The idea here is that positive emotions lead to more positive expectancies, and therefore higher levels of compliance. The inspirational tactic will not only help attach emotional relevance to your product or service, but also elicit excitement and other positive emotions with regard to you and/or the product or service that you are selling. This overlaps with the “how do I feel about it” heuristic found in consumer decision making.  

Inspirational appeals can go beyond the personal interest of the buyer and target higher-order psychological needs, such as doing something for the greater good. For example, an inspirational appeal could focus on how wearing a watch will make you feel dapper, or how buying an eco-friendly product will help the environment.


Recap of Closing the sale: How to match your sales tactic to your customer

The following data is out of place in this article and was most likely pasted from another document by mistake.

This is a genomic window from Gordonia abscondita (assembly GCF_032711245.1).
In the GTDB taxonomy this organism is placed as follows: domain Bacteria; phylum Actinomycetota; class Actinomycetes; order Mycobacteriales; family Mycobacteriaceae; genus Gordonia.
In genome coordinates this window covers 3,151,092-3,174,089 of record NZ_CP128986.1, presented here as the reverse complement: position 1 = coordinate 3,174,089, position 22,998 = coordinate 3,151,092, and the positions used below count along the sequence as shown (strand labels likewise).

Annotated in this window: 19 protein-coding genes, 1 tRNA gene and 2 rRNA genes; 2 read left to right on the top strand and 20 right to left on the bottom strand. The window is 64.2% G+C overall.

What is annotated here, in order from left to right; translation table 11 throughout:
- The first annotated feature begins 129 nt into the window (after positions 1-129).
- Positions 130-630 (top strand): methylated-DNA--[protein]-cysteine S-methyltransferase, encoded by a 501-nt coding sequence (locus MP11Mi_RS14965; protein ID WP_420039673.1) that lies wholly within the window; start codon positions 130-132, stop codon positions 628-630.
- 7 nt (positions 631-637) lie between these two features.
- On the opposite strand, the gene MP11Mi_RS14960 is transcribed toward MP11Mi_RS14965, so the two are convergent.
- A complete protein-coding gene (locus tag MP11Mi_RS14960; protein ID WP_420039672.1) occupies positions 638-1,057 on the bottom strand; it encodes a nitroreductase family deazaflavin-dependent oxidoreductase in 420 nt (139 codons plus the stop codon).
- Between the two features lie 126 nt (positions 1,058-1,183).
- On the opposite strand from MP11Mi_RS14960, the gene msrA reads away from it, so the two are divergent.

When selling a product or service, it is important to know who you are selling to. Adapting your sales tactic to your customer’s buying orientation can increase your chance of success. So next time you are dealing with a potential buyer, start by assessing their customer orientation. Then pick the science-backed sales tactic that is most likely to match. 

If you feel that the customer is trying to accomplish their purchase as efficiently as possible (Task Oriented), try to focus on information exchange and recommendations.

If you feel that the customer tends to be primarily concerned with their own welfare and personal interests (Self Oriented), try ingratiation and promises.

Lastly, if you feel that the customer is interested in socializing and creating personal connections (Interaction Oriented), try to engage with the customer through ingratiation and inspirational appeals.